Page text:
Bob: Good questions. Number one, it’s not provided elsewhere, so we are the first entity that has gone very deep into the flight experience itself. The leg room and the type of seat, whether the flight has WiFi, in-seat power and different trip savers of that, so different seat layouts.
For example, sometimes you get into economy on an international flight and you’ll have ten seats across on a 777. Sometimes, the same exact plane, a different airline will have nine seats across and the difference between nine versus ten is a very big difference.
We go very, very deep and there is nowhere else where you can find this level of data. Whether a competitor can do it or not, the answer is we have been working on this for over two years. We’ve had to research data from hundreds of sources all over the world, in addition to immigrate flier comments and feedback.
We’ve now got over 100,000 ratings from fliers in 63 countries. Not a trivial task to go emulate, so we really feel like it’s going to be very hard for anyone else to go do this. The data is unstructured and messy, and so really the only place you can get happiness scores and happiness factors is at RouteHappy.com.
Roy: Now, how do you compare to Seat Guru?
Bob: Seat Guru is mostly known for picking a seat, an individual seat after you buy your flight. RouteHappy.com is really at a different level, which is what flight to even pick in the first place.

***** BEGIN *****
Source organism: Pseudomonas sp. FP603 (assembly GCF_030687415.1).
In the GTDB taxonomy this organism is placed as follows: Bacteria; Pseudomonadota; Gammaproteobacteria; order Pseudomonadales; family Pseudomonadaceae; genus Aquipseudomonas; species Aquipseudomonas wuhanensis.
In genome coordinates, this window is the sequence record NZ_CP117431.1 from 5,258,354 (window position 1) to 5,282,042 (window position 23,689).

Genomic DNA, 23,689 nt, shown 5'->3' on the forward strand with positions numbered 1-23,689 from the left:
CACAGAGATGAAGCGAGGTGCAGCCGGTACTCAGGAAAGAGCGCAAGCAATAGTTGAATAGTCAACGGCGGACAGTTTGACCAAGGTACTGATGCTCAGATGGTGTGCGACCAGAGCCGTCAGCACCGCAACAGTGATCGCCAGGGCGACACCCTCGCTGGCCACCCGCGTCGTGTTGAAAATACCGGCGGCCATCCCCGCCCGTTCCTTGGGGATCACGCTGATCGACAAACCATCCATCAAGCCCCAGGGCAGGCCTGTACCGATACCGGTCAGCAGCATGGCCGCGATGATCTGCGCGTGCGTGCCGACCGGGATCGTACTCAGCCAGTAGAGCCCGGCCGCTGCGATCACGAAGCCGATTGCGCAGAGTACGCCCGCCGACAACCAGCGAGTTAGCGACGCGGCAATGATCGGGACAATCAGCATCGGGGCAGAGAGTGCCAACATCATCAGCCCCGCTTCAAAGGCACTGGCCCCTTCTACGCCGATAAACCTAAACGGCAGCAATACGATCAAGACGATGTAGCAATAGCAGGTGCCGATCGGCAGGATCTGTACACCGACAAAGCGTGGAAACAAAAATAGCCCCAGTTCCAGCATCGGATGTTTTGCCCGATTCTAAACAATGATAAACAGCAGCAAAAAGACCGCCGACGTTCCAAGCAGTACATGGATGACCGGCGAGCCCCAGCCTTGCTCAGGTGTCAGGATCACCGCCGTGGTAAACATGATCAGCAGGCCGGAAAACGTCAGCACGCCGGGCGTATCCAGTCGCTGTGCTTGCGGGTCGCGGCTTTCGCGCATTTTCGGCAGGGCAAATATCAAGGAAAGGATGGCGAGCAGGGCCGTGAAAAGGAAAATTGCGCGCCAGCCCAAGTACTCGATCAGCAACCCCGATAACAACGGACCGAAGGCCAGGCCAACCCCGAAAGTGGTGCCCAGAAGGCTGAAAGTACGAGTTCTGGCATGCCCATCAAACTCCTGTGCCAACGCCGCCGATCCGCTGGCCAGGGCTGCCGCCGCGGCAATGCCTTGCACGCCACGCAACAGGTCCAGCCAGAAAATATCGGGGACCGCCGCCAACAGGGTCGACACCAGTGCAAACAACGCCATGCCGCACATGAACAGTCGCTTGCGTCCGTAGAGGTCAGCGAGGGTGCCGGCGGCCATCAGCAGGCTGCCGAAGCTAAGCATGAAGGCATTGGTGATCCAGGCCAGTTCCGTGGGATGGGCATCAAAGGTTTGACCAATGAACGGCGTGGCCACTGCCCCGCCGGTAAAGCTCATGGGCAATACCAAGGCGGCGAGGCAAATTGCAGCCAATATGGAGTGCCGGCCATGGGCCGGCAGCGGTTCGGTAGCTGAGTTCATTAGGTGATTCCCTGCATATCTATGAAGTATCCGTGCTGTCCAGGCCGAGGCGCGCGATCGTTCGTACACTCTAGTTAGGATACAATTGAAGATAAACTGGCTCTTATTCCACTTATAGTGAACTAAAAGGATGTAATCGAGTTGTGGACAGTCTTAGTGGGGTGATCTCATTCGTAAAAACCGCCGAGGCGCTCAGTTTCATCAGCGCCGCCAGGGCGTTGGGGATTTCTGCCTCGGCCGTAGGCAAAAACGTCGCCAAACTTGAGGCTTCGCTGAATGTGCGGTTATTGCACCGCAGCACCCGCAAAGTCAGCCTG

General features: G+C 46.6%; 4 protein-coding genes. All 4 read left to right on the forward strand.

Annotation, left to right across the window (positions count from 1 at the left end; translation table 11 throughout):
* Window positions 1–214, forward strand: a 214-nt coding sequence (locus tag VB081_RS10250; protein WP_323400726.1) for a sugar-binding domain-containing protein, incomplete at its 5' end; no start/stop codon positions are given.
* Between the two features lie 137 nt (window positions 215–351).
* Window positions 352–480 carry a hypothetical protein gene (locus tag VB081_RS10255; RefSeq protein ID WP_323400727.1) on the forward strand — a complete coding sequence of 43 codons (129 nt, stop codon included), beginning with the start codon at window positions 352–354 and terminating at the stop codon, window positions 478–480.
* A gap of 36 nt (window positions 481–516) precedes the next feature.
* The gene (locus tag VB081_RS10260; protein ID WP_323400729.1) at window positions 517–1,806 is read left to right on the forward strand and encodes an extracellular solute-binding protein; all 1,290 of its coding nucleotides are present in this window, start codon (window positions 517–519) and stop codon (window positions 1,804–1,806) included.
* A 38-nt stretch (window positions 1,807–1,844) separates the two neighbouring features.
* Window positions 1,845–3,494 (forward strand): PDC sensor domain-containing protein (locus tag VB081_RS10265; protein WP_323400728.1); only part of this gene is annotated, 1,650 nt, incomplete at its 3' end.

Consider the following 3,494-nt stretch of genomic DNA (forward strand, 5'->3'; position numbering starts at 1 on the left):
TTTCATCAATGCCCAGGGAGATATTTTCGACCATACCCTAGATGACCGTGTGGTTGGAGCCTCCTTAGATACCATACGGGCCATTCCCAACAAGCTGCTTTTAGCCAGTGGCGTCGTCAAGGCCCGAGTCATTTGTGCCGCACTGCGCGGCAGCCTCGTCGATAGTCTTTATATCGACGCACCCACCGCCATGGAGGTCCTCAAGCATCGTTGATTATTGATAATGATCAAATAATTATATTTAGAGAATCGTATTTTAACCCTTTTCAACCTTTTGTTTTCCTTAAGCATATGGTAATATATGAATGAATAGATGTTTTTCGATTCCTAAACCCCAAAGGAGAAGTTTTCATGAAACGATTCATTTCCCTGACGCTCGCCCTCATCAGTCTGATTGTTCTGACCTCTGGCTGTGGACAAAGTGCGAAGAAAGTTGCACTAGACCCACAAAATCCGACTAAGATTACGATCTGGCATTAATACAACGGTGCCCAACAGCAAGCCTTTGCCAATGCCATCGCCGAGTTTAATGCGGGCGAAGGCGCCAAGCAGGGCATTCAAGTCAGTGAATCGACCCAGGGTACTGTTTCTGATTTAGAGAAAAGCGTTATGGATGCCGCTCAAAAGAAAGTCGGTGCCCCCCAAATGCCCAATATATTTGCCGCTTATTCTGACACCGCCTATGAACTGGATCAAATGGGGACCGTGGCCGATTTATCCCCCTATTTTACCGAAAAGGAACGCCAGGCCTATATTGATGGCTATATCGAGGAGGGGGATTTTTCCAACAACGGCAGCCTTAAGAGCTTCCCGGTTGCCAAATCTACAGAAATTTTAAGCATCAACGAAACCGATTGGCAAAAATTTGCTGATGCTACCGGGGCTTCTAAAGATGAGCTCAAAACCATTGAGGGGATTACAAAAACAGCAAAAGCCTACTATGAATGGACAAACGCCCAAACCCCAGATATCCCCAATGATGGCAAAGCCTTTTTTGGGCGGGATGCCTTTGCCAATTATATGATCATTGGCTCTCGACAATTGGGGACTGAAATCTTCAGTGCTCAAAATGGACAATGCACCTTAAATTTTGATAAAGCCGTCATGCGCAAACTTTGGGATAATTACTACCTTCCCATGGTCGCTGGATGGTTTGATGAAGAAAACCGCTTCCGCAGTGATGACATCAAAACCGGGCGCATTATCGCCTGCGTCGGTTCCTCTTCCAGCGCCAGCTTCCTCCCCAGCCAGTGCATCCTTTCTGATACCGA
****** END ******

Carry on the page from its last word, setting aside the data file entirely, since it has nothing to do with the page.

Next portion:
You’re going to Miami and you’ve got an option of say 50 flights or 35 flights, we’ll tell you very quickly which are the flights you should take in the first place. So, it’s very different. The models are very different.
Roy: Do you think you’re going to incorporate the seat information at a later date?
Bob: I think over time I could see us doing that. Yes. Could be on their web app. basically, as long as fliers demand it and tell us it’s going to be useful, we’re interested in adding that value.
Roy: Now, how do you define? There’s obviously a zillion websites where you can search for flights and you’re working hard to differentiate yourself. How do you define your market financially, traffic wise, how would you define it?
Obviously, you’ve raised the money. You had to define it somehow. What is the market that you see for RouteHappy.com?
Bob: OK. That’s a great question. There are two kinds of fliers in a real broad sense. There are experienced optimizers and there are A to B fliers. Experienced optimizers are fliers who care about their experience. They know that if you pick the better planes, if you pick the better flights that you’ll have a better flight.
This kind of flier does research before their flights. They go to different sites. They think about it. They study it. They draw on their own experience and they take actions to improve their own experience, and they typically have a better experience than others.
They tend to be frequent fliers. They may be elite numbers of frequent number flier programs or just that they care. They’re the kind of people who go to TripAdvisor and Yelp and they read ratings and reviews, and they’re discerning in this regard.
The other group are the actual, in to your numbers, the majority of people, they’re called A to B fliers or we call them A to B fliers. They’re people who sort of think about air travel today as more of a way from getting from A to B.